To begin with, it needs leaders who are willing to say that something has gone very, very wrong. They don’t have to dwell on it, or make it the focus of their efforts every minute, but the next generation of Republican leaders cannot pretend that the last few years were politics as they ought to be. They need to acknowledge that a sickness set in and take steps to cure it.
From that should emerge a recognition that change is essential. That means putting in place a new intellectual framework, to do for the Republican Party in the 2020s what Bill Clinton did for the Democratic Party and Tony Blair did for the Labour Party in the 1990s, which was to break them of bad habits and modernize them. The situation is not exactly analogous (historical analogies never are), but there are some instructive similarities.
This is of course easier said than done, but Republicans need to move past cable news and talk radio. They must begin, again, to rely on think tanks and journals from various wings of the party to work toward a policy agenda to meet the challenges of the modern world, as they did in the 1970s and 1980s. Republican leaders need to change the way their party thinks about itself, and therefore the way the country thinks about the Republican Party. One way to do that is for different figures to put forward their vision for a new Republican Party, to see what gains traction.
For example, Senator Romney’s Family Security Act is an ambitious policy aimed at slashing child poverty and strengthening families by reducing penalties for marriage. (It would provide a monthly cash benefit for families, amounting to $350 a month for each young child, and $250 a month for each school-age child.) There are some interesting ideas in the area of national service, including this one from the Brookings Institution’s Isabelle Sawhill and Richard Reeves, encouraging a year of national service after high school as a way to foster national unity by bringing young people of different races, ethnicities, income levels and faith backgrounds together to work toward a common purpose, but also as a pathway to college. Yuval Levin of the American Enterprise Institute is focusing his attention on ways to encourage social solidarity as a way to combat social alienation. My Times colleague David Brooks has written about this intellectual ferment on the right.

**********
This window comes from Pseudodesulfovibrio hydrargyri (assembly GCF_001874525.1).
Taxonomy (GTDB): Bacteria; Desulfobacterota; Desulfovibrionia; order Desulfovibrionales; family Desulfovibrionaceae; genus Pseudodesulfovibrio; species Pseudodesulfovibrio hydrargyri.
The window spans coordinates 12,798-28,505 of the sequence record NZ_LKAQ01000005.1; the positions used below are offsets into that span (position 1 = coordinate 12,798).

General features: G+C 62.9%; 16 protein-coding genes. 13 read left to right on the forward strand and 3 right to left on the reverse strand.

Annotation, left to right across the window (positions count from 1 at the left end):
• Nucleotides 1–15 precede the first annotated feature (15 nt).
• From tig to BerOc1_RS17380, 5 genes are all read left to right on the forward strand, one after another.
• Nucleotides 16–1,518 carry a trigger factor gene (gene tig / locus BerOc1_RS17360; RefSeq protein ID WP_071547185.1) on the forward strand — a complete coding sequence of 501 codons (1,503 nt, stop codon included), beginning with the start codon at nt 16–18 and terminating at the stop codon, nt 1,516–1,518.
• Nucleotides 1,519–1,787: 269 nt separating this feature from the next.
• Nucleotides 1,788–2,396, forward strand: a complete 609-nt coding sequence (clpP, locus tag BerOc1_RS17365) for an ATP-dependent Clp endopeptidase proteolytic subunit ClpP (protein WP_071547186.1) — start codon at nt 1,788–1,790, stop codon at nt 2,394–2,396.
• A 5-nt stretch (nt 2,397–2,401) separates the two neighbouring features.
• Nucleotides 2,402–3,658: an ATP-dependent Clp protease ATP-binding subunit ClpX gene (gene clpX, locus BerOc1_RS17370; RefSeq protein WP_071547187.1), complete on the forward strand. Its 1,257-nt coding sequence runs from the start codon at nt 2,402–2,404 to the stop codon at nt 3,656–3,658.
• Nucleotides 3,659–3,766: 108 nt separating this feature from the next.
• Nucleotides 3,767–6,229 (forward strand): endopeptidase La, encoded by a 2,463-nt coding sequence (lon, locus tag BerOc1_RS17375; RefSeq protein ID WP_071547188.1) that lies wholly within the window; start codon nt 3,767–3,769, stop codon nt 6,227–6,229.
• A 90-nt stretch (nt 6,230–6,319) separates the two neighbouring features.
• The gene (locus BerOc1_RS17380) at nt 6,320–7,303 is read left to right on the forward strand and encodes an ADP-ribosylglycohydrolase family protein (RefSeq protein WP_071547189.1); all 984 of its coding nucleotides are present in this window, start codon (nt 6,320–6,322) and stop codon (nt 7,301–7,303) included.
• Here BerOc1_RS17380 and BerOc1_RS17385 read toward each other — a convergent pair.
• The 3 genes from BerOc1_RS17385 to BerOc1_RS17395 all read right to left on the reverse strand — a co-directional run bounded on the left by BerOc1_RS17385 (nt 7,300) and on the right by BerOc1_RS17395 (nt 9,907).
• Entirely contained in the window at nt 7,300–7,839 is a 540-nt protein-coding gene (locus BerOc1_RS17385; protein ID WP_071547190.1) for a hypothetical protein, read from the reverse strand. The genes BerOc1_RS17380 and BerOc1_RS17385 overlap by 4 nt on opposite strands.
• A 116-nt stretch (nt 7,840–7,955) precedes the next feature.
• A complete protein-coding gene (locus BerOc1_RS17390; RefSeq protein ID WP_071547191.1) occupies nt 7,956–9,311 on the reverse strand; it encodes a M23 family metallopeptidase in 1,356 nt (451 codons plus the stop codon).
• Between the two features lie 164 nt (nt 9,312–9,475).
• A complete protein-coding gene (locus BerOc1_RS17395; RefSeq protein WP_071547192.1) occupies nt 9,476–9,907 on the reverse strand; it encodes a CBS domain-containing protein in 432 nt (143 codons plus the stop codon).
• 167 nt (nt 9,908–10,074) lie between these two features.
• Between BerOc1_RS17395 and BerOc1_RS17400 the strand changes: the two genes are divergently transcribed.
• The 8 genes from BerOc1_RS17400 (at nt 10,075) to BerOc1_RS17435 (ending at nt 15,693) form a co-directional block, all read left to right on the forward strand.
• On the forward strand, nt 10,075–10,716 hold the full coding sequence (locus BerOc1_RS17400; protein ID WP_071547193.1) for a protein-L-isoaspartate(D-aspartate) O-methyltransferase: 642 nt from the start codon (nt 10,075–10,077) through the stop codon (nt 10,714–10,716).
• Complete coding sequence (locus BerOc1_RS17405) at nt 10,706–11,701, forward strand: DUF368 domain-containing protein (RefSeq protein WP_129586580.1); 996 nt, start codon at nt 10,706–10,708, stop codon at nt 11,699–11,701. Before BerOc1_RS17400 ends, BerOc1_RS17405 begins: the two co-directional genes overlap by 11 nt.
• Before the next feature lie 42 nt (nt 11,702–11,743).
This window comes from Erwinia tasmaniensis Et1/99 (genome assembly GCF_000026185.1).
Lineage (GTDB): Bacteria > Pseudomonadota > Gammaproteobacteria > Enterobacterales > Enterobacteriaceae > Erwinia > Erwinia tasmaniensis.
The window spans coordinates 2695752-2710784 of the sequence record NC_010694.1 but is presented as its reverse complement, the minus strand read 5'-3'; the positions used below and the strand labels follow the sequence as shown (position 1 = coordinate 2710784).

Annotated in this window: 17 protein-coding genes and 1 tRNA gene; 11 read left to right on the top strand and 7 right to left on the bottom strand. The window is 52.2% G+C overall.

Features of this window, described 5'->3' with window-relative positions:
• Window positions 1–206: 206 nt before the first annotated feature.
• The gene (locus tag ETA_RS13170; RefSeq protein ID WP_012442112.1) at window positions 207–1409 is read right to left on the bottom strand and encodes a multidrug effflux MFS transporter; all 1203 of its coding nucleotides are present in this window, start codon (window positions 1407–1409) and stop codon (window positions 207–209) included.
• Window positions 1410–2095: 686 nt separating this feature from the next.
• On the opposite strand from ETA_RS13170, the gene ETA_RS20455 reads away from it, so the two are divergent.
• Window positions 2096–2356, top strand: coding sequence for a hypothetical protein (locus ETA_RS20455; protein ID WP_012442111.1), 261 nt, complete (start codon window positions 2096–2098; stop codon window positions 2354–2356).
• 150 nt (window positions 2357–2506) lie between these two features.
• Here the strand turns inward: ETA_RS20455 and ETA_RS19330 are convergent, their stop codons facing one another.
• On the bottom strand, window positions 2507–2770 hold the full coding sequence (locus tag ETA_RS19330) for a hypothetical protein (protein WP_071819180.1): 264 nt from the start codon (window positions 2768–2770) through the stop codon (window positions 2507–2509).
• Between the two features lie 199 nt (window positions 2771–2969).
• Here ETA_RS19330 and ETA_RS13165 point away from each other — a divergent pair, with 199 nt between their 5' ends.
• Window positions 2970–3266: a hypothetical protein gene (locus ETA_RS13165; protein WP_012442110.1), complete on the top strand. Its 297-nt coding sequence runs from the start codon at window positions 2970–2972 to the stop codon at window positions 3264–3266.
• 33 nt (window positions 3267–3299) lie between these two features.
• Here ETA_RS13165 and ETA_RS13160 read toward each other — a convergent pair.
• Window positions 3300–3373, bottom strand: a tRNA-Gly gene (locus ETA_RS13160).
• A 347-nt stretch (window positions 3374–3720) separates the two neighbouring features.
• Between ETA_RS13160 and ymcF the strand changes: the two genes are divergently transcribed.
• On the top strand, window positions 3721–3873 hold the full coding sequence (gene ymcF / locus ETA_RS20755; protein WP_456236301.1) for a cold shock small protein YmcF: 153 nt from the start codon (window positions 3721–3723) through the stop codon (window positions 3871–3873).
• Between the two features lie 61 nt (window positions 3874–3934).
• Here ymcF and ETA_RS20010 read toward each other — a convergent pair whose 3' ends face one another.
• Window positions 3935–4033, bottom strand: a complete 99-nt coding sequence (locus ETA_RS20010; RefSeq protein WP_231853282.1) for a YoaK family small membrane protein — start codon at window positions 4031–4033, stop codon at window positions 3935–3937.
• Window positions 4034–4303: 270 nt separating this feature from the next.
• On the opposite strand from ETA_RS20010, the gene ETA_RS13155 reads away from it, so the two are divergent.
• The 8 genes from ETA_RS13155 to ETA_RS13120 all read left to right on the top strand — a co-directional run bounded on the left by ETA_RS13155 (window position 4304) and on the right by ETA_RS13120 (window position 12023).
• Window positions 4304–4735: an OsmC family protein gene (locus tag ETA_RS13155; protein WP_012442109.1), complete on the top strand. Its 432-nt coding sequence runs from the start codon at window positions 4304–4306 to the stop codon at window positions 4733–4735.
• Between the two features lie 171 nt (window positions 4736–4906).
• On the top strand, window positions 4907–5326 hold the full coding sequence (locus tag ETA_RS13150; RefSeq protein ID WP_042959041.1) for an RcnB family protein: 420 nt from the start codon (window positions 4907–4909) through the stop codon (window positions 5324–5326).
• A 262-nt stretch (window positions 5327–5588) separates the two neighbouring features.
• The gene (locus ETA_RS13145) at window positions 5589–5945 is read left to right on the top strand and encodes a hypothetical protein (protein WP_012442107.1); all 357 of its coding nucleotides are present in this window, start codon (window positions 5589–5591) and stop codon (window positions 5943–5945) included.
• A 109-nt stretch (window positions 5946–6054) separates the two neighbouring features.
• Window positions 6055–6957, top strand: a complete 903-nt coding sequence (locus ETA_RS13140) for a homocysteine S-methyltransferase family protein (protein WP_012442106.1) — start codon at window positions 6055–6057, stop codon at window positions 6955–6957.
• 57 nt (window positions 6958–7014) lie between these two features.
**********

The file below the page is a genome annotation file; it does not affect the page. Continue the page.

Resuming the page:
Right now all this may seem aspirational or even unachievable, but this is what has to happen if there is going to be a responsible conservative alternative to the Democratic Party. A new, post-Trump Republican Party should put in place a political infrastructure that supports conservatives in primary races who are responsible, intellectually serious and interested in governing rather than theatrics. Republicans need to talk about the country’s needs, not just the threats posed by the left. Having spread conspiracy theories and served as a battering ram against reality during the last four years, the Republican Party needs to root itself firmly in the world as it actually is. It must defend itself against QAnon and its allies whenever and wherever they present themselves, not just every once in a while. It must challenge those who want to make the Republican Party the nesting place of lunacy.